Palácio Rio Negro in Manaus, Brazil

The Palácio Rio Negro in the Brazilian city of Manaus was once the stately residence of a German merchant, the seat of the governor in Manaus for almost a century, and now functions as a museum and cultural centre.

The Palácio Rio Negro in the Brazilian city of Manaus dates back to the early 20th century and is one of our top 10 sights of Manaus. It once functioned as the seat of the government of the state of Amazonas and the official residence of the governor. Today, the historic palace is the last fully preserved building from the rubber era.


History of the Palácio Rio Negro

The magnificent mansion with its ornate façade in the eclectic style was built in 1903. At that time it was the residence of the German merchant Waldemar Scholz from Hamburg, also known by the nickname "Rubber Baron".

But in 1911, the rubber trade in the Amazon was threatened by strong competition from Asia. When the trade routes from Manaus to Hamburg were interrupted due to the First World War, Scholz was threatened with bankruptcy. The baron had to give up his wealthy life and put his palace up for sale.

In 1917, the Palácio Rio Negro was acquired by the government under Governor Pedro de Alcantra Bacellar, and a year later it was converted into the official seat of the executive and the governor's residence. It remained in this function until 1995, when the historically valuable palace was converted into a cultural centre. Equipped with air conditioning and modern technology, the Palácio Negro, now Centro Cultural Palácio Rio Negro, was given a completely new format.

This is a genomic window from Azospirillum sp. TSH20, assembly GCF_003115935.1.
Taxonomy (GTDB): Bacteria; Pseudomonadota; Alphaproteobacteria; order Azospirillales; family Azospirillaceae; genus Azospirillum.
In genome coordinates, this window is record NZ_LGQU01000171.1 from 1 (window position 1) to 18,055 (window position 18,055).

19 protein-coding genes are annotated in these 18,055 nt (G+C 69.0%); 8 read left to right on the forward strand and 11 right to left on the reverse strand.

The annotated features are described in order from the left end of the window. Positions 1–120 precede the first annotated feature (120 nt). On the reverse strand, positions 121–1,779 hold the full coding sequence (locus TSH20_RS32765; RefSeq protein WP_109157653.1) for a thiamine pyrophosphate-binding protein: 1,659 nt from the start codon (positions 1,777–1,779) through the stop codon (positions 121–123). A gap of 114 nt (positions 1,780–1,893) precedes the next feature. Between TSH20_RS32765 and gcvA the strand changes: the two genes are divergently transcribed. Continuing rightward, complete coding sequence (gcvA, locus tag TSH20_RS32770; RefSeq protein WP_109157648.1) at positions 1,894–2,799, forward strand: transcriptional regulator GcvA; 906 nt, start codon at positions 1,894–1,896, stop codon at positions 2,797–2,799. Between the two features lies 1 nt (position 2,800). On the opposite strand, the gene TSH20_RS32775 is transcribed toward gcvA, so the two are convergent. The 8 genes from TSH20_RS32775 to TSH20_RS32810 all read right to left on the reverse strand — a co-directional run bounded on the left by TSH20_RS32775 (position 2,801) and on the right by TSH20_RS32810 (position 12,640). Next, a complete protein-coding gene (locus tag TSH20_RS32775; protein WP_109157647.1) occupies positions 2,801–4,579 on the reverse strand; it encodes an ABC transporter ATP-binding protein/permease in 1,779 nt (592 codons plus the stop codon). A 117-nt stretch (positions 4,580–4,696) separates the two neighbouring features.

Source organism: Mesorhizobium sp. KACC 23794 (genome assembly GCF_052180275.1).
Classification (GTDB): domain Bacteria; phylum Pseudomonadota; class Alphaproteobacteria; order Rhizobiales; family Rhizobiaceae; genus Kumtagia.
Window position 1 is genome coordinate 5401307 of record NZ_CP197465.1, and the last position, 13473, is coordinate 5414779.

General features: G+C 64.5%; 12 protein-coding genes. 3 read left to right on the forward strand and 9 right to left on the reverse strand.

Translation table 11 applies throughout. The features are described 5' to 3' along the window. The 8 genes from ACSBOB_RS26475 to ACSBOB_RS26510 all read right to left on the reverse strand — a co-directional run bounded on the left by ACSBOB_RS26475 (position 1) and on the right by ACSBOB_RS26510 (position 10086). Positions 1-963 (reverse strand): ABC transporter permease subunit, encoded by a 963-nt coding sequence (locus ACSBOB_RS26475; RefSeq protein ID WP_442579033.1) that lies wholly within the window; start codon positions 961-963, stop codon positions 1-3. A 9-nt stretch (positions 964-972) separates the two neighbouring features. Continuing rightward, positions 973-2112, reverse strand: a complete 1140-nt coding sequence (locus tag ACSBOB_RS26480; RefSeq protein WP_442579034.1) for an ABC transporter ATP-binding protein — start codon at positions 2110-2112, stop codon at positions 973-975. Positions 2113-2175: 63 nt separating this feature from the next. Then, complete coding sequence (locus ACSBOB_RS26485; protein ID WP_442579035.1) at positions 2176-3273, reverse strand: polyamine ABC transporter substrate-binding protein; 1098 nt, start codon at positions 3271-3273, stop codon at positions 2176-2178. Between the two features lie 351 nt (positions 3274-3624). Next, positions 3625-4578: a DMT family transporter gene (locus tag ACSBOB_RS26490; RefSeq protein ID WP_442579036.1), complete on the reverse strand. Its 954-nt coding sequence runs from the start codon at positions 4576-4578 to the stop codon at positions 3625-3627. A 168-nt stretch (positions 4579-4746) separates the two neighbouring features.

The Palácio Rio Negro today

From the Scholz Manor House, the impressive building has become a hub for cultural events, hosting classical concerts, as well as dance and theatre performances, readings, and exhibitions.

The expositions focus on a wide variety of topics, from an ethnographic collection of the Amazon region to art exhibitions and the history of opera, cinema and cartoons. Permanent exhibitions include one of the most extensive coin collections in the southern hemisphere, an art gallery with Brazilian works and historical collections of the state of Amazonas.

The precious interior of white marble and dark wood was renovated in the 1980s and shines again in its old splendour. Involuntarily, the visitor is reminded of the wealth and taste of the Victorian age.

Furniture once used by the Amazon state government can also still be seen in the Palácio Rio Negro museum, including a wonderful English table made of dark rosewood, two bronze statues and a carved chair decorated with elaborate floral motifs.


Tip: The splendour of the Palácio Rio Negro can be explored on your own, but guided tours are also available. These are generally in Portuguese, but with a bit of luck you might catch an English-speaking guide.

The garden surrounding the Palácio Negro is planted with trees, shrubs and flowers from the Amazon, whose soft greenery really sets off the peach-coloured façade with its bright columns and balustrades.

In the Brazilian spring and summer, from about October to March, the Palácio Rio Negro is closed to visitors. At this time, it houses the current president.